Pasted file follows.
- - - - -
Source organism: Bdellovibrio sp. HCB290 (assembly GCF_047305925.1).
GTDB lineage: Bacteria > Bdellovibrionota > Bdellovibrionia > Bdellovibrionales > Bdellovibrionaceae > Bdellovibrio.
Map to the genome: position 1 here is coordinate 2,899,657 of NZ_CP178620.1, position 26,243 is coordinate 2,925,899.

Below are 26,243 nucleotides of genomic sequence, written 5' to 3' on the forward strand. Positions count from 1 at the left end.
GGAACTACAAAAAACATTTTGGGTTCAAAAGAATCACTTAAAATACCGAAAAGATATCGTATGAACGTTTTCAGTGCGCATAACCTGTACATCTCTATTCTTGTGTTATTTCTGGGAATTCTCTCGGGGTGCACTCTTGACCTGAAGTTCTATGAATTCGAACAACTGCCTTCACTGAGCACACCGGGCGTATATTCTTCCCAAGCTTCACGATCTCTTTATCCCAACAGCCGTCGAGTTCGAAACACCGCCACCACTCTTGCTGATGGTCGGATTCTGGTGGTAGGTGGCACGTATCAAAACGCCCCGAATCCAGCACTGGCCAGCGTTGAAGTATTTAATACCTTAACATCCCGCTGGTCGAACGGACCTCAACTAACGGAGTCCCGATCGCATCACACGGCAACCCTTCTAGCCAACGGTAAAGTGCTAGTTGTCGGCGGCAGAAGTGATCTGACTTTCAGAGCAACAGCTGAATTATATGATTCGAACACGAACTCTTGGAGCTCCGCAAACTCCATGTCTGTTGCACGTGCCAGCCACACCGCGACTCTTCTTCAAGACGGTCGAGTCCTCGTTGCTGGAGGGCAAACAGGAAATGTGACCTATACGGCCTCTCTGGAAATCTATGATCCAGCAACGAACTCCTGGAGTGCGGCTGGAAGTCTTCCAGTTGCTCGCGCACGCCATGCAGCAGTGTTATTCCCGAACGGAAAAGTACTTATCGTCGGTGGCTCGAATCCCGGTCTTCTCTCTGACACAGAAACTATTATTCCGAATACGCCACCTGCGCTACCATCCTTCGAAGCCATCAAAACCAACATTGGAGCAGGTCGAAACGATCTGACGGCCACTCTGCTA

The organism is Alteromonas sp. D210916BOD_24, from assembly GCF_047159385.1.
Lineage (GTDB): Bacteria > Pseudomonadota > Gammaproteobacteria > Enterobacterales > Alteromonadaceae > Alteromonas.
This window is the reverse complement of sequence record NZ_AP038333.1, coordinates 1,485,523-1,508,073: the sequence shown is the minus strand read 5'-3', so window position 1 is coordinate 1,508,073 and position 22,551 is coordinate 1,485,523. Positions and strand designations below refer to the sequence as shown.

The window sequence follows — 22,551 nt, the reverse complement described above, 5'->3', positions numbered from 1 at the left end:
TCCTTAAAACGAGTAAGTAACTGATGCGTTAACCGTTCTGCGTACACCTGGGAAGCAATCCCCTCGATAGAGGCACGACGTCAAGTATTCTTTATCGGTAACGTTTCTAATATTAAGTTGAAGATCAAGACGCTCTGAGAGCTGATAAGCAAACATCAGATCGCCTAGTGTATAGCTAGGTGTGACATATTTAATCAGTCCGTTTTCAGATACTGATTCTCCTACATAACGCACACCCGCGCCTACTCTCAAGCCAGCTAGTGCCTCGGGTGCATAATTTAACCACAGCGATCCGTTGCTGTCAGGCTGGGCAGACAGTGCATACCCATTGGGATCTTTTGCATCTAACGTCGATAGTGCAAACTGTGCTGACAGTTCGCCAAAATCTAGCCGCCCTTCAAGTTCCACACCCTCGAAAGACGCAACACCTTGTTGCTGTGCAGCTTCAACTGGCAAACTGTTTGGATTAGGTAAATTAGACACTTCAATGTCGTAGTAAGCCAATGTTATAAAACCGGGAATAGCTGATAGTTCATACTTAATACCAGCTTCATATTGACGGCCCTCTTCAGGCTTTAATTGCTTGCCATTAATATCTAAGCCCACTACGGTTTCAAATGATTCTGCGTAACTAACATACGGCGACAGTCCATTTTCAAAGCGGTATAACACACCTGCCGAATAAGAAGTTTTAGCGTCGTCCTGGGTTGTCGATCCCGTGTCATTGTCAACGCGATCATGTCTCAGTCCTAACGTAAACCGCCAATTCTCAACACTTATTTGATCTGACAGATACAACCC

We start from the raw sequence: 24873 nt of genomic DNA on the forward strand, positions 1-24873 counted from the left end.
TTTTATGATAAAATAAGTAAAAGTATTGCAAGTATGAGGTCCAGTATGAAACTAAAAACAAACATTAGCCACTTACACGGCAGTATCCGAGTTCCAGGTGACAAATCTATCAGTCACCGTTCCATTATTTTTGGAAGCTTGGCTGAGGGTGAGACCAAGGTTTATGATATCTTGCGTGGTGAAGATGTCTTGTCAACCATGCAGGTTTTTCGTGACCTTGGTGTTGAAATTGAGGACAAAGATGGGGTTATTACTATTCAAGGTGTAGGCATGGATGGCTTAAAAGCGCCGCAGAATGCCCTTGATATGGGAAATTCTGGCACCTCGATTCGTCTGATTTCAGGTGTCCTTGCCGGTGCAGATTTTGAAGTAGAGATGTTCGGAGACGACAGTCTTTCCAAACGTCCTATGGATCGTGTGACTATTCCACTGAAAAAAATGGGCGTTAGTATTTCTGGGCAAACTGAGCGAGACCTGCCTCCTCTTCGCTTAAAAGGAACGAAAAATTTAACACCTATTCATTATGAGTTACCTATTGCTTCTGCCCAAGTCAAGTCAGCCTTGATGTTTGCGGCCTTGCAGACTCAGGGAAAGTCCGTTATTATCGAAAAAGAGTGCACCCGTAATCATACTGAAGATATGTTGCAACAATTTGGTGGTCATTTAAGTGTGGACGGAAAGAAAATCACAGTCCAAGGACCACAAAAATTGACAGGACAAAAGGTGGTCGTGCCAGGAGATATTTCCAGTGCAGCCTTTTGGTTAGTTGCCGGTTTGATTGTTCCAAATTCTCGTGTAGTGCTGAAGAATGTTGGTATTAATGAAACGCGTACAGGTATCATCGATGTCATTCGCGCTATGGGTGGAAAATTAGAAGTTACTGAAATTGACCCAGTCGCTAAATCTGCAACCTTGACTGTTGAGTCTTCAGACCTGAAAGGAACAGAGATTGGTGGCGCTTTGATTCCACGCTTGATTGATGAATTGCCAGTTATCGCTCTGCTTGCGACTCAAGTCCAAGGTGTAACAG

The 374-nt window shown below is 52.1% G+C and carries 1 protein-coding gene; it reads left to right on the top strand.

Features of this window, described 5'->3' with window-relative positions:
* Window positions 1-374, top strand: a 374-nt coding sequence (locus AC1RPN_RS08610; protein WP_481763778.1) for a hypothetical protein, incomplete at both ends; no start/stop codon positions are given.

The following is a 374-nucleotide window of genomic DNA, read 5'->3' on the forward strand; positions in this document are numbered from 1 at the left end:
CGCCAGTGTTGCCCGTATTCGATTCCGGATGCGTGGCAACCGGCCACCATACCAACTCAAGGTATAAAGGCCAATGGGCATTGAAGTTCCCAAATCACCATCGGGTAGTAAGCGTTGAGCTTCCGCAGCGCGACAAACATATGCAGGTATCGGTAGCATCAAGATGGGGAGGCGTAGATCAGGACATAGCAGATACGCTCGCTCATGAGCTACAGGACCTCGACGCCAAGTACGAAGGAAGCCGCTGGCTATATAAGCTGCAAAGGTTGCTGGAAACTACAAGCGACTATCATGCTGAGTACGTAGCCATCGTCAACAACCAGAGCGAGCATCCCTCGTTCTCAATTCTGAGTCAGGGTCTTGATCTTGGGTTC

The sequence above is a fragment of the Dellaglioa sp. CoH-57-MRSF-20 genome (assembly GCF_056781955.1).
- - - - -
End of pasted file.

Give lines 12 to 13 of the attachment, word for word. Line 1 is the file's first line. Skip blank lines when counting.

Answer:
TTTTATGATAAAATAAGTAAAAGTATTGCAAGTATGAGGTCCAGTATGAAACTAAAAACAAACATTAGCCACTTACACGGCAGTATCCGAGTTCCAGGTGACAAATCTATCAGTCACCGTTCCATTATTTTTGGAAGCTTGGCTGAGGGTGAGACCAAGGTTTATGATATCTTGCGTGGTGAAGATGTCTTGTCAACCATGCAGGTTTTTCGTGACCTTGGTGTTGAAATTGAGGACAAAGATGGGGTTATTACTATTCAAGGTGTAGGCATGGATGGCTTAAAAGCGCCGCAGAATGCCCTTGATATGGGAAATTCTGGCACCTCGATTCGTCTGATTTCAGGTGTCCTTGCCGGTGCAGATTTTGAAGTAGAGATGTTCGGAGACGACAGTCTTTCCAAACGTCCTATGGATCGTGTGACTATTCCACTGAAAAAAATGGGCGTTAGTATTTCTGGGCAAACTGAGCGAGACCTGCCTCCTCTTCGCTTAAAAGGAACGAAAAATTTAACACCTATTCATTATGAGTTACCTATTGCTTCTGCCCAAGTCAAGTCAGCCTTGATGTTTGCGGCCTTGCAGACTCAGGGAAAGTCCGTTATTATCGAAAAAGAGTGCACCCGTAATCATACTGAAGATATGTTGCAACAATTTGGTGGTCATTTAAGTGTGGACGGAAAGAAAATCACAGTCCAAGGACCACAAAAATTGACAGGACAAAAGGTGGTCGTGCCAGGAGATATTTCCAGTGCAGCCTTTTGGTTAGTTGCCGGTTTGATTGTTCCAAATTCTCGTGTAGTGCTGAAGAATGTTGGTATTAATGAAACGCGTACAGGTATCATCGATGTCATTCGCGCTATGGGTGGAAAATTAGAAGTTACTGAAATTGACCCAGTCGCTAAATCTGCAACCTTGACTGTTGAGTCTTCAGACCTGAAAGGAACAGAGATTGGTGGCGCTTTGATTCCACGCTTGATTGATGAATTGCCAGTTATCGCTCTGCTTGCGACTCAAGTCCAAGGTGTAACAG

The 374-nt window shown below is 52.1% G+C and carries 1 protein-coding gene; it reads left to right on the top strand.